"It's funny, he gets to the green and then it's the same thing. He's very detail-oriented," Rahm said of Mickelson. "I'm there listening and I'm like, 'Man, I hope we're never paired together for anything because I can't think like this. I would not be able to play golf like that. But for me to listen to all that is really fun."

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DJ changes tune on golf ball distance debate

By Will GrayJanuary 17, 2018, 9:16 pm

World No. 1 Dustin Johnson is already one of the longest hitters in golf, so he's not looking for any changes to be made to golf ball technology - despite comments from him that hinted at just such a notion two months ago.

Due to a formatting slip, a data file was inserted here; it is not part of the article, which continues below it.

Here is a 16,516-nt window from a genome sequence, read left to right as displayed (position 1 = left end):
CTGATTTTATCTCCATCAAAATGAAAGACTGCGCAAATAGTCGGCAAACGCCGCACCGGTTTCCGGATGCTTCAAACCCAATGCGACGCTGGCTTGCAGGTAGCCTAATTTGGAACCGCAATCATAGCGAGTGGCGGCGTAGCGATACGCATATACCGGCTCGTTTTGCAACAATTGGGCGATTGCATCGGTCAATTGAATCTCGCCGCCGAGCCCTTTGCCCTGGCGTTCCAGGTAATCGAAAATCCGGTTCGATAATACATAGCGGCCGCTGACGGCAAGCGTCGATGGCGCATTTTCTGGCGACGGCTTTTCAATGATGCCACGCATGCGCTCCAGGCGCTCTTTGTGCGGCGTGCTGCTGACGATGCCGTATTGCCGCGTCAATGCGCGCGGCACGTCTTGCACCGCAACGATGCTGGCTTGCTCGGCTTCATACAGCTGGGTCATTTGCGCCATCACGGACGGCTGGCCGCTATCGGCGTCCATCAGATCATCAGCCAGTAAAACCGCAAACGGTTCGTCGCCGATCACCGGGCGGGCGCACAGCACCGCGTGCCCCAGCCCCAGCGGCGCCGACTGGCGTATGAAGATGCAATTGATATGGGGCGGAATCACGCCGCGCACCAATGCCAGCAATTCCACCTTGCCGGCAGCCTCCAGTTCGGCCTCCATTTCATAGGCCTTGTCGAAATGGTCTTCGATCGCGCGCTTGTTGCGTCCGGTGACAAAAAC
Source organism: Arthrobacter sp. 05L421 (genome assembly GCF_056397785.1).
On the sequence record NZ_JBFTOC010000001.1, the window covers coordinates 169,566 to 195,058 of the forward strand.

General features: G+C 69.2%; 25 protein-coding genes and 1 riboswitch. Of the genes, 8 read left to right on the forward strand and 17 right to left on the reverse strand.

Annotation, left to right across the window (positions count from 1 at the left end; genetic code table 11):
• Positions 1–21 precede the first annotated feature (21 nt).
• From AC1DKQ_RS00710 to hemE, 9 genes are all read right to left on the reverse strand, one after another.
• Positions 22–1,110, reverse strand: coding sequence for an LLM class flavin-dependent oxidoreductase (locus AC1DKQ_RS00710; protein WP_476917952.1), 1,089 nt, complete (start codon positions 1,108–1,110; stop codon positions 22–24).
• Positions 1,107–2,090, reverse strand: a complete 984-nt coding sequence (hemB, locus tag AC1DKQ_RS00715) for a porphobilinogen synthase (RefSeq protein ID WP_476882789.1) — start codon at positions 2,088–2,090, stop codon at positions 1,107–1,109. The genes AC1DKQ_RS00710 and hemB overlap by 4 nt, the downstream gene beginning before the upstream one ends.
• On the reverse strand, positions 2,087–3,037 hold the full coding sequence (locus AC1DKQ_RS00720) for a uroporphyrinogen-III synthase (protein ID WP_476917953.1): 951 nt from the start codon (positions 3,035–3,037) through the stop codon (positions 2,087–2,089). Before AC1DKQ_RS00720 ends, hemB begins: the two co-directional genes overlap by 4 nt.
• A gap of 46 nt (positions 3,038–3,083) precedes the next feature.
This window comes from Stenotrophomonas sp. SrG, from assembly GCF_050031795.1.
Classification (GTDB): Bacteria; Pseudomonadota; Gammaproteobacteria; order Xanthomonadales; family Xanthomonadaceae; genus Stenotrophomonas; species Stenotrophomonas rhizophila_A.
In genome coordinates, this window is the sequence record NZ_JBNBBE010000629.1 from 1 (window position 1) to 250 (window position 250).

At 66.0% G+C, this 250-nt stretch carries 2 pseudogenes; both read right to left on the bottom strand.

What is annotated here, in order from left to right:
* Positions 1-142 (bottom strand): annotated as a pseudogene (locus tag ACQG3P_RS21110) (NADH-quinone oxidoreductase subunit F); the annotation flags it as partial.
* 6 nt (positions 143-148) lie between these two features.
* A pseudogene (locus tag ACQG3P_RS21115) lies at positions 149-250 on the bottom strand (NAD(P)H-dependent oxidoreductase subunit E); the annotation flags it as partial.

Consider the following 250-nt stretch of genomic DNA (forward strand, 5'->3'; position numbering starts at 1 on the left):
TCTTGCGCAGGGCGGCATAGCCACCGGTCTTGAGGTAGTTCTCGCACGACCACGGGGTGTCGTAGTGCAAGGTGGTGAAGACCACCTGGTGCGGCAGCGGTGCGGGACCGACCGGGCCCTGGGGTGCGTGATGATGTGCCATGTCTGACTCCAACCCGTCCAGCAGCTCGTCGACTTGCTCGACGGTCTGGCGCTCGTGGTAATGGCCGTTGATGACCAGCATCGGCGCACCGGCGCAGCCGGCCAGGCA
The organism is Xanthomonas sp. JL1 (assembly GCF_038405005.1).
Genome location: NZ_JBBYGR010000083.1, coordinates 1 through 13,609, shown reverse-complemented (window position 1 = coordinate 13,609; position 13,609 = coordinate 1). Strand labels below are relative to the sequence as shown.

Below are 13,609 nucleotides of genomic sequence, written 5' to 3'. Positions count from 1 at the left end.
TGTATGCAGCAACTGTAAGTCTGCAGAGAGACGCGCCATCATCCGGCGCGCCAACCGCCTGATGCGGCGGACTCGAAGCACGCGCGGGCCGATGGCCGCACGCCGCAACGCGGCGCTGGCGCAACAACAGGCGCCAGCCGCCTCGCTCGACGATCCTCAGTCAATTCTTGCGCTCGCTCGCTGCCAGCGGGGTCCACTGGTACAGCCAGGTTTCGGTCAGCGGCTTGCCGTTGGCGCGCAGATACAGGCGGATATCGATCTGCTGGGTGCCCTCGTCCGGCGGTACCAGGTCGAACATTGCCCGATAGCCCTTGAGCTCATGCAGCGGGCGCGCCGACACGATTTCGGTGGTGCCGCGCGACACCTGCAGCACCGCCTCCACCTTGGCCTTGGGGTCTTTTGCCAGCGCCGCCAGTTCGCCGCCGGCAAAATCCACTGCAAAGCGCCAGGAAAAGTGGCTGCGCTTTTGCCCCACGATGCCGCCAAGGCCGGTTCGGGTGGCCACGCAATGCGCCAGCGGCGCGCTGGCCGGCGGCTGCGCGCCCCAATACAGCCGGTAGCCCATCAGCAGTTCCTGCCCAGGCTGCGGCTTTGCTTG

Johnson is in the Middle East this week for the Abu Dhabi HSBC Championship, and he told BBC Sport Wednesday that he wouldn't be in favor of making changes to the golf ball in order to remedy some of the eye-popping distances players are hitting the ball with ever-increasing frequency.

"It's not like we are dominating golf courses," Johnson said. "When was the last time you saw someone make the game too easy? I don't really understand what all the debate is about because it doesn't matter how far it goes; it is about getting it in the hole."

Johnson's rhetorical question might be answered simply by looking back at his performance at the Sentry Tournament of Champions earlier this month, an eight-shot romp that featured a tee shot on the 433-yard 12th hole that bounded down a slope to within inches of the hole.